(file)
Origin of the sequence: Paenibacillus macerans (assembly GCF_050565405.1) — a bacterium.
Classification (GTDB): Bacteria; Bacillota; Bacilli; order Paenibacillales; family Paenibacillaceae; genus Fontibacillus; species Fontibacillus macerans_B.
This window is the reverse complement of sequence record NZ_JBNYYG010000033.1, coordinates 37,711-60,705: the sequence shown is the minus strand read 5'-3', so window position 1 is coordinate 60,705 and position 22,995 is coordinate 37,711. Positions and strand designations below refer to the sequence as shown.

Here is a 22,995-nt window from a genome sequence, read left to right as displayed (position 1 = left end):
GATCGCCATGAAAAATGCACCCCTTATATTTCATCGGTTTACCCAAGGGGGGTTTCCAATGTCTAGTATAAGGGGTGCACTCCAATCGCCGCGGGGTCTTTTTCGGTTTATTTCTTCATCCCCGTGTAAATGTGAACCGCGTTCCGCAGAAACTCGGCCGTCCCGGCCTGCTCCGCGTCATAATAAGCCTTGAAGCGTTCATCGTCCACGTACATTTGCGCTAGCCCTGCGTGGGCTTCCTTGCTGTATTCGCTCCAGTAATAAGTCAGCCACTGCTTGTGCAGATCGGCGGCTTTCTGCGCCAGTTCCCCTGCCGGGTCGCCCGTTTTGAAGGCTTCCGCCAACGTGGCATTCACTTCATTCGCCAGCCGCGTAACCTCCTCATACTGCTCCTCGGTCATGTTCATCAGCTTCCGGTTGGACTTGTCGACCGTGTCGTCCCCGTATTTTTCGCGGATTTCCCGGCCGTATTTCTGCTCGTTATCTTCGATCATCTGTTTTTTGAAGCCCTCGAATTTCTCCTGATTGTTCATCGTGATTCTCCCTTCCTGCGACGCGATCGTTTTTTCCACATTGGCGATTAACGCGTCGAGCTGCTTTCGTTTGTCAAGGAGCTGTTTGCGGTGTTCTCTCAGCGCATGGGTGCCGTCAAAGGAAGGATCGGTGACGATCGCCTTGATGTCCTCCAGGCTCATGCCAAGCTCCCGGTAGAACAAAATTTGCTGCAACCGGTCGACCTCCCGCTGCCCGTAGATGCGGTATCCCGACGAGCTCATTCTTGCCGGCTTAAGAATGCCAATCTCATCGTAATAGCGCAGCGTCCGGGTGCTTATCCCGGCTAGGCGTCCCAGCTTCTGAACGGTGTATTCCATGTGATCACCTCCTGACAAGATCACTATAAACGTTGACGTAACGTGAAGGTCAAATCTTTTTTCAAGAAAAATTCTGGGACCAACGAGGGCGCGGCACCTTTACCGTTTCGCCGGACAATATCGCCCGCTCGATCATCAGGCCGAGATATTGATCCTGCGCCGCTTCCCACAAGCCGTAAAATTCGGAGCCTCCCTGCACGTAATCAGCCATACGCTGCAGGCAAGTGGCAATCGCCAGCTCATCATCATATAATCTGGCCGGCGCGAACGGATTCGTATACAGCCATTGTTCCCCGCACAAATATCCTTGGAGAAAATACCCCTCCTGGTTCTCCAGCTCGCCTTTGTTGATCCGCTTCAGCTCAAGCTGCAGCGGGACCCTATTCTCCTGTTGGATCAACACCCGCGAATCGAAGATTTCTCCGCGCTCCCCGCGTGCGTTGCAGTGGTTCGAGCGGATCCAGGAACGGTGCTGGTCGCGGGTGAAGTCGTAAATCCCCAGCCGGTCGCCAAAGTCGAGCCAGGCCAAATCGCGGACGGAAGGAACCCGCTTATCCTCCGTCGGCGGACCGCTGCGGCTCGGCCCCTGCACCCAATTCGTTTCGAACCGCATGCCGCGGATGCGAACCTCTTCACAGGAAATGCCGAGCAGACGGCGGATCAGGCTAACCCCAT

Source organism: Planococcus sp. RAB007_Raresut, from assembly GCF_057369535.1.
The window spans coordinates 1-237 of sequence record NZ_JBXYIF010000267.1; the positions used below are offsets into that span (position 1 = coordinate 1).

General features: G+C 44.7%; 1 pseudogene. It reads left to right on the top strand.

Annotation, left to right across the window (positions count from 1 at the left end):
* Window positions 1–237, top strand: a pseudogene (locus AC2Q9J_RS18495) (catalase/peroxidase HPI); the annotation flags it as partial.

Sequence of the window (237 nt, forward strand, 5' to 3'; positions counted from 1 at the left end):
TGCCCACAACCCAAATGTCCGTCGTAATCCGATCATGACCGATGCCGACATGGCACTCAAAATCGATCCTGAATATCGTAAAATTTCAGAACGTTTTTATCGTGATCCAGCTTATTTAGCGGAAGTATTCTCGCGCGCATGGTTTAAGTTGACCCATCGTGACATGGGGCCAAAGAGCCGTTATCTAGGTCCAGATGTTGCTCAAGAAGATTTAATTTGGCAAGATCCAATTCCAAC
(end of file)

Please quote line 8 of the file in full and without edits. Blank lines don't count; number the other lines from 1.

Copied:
General features: G+C 44.7%; 1 pseudogene. It reads left to right on the top strand.